Elena Alaya's Dr. Poison is more plot device than meaningful character, but there are glimpses of inner conflicts in her brief appearances that made me question if she followed Ludendorff and his maniacal plans only because he was the only person in the world that looked past her disfigurement and appreciated her talent. She seemed to be tempted when Steve was baiting her, and only withdrew when she sensitively realized that he was paying more attention to Diana in that pretty dress, although she might have misinterpreted the reason.
Danny Huston is playing the Colonel Stryker as he should have been from X-Men Origins, obsessed, menacing and unstable. Although, probably only the most naive crowd would fall for the trick that he was ever going to be the real Ares.
Nobody would ever envision David Thewlis as the God of War, but that might just be the point. Regrettably, the nature of the final twist meant that the real Ares is given little to no development as a character, except the obvious bad guy. Makes me wish they didn't resolve the movie by killing him off, because Ares can easily be worth a future team up feature, if not an all out JL ensemble. Then there's the matter that Wonder Woman just killed the God of War on her maiden voyage. Kinda blew the load a bit too early there, DC, again. But it's a small complaint on the grand scheme.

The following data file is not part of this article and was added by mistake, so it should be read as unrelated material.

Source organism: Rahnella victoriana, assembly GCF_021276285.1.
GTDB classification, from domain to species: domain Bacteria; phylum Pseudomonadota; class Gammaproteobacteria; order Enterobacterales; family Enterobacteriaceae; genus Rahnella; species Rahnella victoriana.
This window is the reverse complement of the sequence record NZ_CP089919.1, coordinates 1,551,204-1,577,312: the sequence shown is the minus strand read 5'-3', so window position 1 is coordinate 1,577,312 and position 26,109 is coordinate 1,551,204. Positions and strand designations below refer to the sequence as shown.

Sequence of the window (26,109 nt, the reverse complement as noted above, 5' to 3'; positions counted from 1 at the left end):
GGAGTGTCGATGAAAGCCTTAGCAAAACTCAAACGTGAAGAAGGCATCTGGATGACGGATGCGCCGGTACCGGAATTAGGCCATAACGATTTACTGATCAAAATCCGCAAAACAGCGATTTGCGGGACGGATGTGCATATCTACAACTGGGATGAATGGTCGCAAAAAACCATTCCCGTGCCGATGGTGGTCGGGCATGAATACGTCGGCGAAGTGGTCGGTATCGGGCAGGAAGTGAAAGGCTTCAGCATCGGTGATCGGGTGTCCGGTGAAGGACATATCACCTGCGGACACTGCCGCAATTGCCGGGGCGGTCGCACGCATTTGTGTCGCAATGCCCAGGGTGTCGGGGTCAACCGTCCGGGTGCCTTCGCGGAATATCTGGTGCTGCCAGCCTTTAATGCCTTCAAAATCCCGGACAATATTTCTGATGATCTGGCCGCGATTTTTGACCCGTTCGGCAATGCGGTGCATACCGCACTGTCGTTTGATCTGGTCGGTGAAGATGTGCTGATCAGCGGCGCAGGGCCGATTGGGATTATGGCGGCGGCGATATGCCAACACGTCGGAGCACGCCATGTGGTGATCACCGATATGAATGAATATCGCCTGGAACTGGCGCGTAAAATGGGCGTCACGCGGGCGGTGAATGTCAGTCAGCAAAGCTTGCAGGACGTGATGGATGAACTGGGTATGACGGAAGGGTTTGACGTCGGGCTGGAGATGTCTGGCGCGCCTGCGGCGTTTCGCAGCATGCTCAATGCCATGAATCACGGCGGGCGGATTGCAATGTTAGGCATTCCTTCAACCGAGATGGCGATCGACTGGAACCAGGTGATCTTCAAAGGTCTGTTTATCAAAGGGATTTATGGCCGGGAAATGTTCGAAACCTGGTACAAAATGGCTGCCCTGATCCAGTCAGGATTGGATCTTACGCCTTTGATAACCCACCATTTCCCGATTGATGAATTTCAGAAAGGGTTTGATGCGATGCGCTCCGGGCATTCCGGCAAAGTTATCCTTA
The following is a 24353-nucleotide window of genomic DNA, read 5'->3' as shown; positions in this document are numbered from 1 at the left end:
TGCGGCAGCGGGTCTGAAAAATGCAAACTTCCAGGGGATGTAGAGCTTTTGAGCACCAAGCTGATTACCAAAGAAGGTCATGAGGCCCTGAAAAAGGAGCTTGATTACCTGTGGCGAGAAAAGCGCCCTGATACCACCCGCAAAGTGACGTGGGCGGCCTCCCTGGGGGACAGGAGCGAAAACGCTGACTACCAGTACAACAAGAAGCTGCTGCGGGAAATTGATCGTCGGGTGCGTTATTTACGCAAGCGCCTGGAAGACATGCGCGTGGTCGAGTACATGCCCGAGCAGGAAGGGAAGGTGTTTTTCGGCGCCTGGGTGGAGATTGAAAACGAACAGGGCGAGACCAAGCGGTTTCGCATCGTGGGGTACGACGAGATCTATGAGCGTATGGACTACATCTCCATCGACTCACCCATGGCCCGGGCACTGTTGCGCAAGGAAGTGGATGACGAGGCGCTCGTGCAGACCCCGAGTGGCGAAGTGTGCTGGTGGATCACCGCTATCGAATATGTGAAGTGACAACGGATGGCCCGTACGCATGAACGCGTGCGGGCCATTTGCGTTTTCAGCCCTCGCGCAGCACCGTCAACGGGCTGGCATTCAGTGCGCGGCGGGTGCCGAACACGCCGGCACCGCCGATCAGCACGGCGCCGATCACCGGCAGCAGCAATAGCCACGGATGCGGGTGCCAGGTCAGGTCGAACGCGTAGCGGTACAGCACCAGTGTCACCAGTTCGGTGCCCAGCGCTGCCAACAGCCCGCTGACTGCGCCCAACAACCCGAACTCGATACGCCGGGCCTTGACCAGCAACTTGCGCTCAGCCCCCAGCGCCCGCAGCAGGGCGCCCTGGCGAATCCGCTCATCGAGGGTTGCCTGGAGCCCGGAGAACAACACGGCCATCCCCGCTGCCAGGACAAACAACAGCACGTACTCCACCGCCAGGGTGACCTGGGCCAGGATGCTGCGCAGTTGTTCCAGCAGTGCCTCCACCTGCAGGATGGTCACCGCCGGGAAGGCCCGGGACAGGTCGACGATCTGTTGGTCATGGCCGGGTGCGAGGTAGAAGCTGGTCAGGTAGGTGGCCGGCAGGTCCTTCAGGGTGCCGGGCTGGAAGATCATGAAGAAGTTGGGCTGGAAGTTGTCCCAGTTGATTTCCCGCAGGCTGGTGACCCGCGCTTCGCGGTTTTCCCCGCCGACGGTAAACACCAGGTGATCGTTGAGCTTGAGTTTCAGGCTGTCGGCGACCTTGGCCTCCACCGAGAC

The Themyscira opening portion of the movie is as gorgeous as you might have hoped, and one of the best things about it is Robin Wright's badass General Antiope, Diana's aunt and mentor, who had to be killed off pretty early on just to stop her from stealing the show any further. Yikes! She did have one of the coolest scene in the movie so I guess it's okay (not really). Also, on a personal note, seeing her in the midst of my House of Cards binge is weird, but in a good way.